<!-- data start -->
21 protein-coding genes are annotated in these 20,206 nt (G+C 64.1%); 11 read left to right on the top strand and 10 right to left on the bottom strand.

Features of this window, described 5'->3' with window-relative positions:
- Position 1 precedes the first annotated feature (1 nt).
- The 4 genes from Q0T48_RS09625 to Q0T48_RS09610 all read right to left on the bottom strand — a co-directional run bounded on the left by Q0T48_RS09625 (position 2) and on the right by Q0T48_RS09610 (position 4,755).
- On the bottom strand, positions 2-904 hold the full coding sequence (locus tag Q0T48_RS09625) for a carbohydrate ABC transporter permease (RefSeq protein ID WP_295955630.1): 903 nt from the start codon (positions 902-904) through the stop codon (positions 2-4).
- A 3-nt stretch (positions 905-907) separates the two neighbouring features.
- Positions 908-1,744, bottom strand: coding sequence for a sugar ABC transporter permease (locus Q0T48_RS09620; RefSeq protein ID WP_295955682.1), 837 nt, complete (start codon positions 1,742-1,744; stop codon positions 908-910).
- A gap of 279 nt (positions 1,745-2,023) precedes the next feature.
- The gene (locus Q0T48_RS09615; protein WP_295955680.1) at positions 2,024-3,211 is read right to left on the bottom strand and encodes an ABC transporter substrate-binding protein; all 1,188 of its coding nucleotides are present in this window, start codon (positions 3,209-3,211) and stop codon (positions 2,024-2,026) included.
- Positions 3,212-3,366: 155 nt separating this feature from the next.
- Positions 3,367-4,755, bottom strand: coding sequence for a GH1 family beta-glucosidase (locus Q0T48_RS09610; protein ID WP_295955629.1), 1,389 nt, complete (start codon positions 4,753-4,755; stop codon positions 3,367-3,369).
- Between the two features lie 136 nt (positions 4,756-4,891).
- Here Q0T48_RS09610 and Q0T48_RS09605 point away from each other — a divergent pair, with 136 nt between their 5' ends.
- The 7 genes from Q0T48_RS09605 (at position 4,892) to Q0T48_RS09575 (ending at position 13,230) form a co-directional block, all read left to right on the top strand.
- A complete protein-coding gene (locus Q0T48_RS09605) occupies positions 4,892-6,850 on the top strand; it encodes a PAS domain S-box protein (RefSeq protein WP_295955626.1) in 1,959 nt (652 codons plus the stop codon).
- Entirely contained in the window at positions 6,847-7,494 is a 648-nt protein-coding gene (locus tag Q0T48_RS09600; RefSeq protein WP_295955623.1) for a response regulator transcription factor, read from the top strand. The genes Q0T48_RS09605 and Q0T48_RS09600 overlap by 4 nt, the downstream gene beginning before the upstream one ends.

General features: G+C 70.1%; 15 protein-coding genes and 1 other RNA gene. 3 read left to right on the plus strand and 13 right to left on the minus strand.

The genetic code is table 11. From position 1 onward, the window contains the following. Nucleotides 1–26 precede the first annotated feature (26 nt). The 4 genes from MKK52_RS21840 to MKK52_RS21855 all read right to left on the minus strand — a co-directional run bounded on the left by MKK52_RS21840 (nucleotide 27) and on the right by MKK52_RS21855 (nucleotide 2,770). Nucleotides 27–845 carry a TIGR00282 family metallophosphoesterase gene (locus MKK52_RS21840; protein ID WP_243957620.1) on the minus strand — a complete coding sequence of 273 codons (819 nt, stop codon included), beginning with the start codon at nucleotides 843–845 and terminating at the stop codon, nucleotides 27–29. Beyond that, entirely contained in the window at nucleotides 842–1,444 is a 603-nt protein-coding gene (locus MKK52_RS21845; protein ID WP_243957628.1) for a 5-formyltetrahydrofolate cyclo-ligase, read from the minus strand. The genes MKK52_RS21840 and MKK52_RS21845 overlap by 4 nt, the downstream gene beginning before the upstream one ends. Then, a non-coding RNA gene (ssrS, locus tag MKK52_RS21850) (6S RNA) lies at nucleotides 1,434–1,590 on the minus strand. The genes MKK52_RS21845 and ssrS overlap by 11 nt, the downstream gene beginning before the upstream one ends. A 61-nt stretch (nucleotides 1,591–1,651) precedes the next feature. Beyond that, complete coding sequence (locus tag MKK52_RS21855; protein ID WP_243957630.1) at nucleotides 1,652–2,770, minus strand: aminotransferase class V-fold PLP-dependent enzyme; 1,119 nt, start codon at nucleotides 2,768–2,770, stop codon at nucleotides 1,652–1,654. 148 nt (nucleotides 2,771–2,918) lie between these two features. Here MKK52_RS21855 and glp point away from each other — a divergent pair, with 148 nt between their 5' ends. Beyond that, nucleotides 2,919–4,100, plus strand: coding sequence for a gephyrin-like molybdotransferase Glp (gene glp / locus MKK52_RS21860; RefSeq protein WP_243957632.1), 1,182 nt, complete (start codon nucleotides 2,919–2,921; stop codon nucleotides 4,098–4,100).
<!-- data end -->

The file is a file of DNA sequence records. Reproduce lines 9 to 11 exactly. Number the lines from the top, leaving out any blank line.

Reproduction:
- The gene (locus Q0T48_RS09615; protein WP_295955680.1) at positions 2,024-3,211 is read right to left on the bottom strand and encodes an ABC transporter substrate-binding protein; all 1,188 of its coding nucleotides are present in this window, start codon (positions 3,209-3,211) and stop codon (positions 2,024-2,026) included.
- Positions 3,212-3,366: 155 nt separating this feature from the next.
- Positions 3,367-4,755, bottom strand: coding sequence for a GH1 family beta-glucosidase (locus Q0T48_RS09610; protein ID WP_295955629.1), 1,389 nt, complete (start codon positions 4,753-4,755; stop codon positions 3,367-3,369).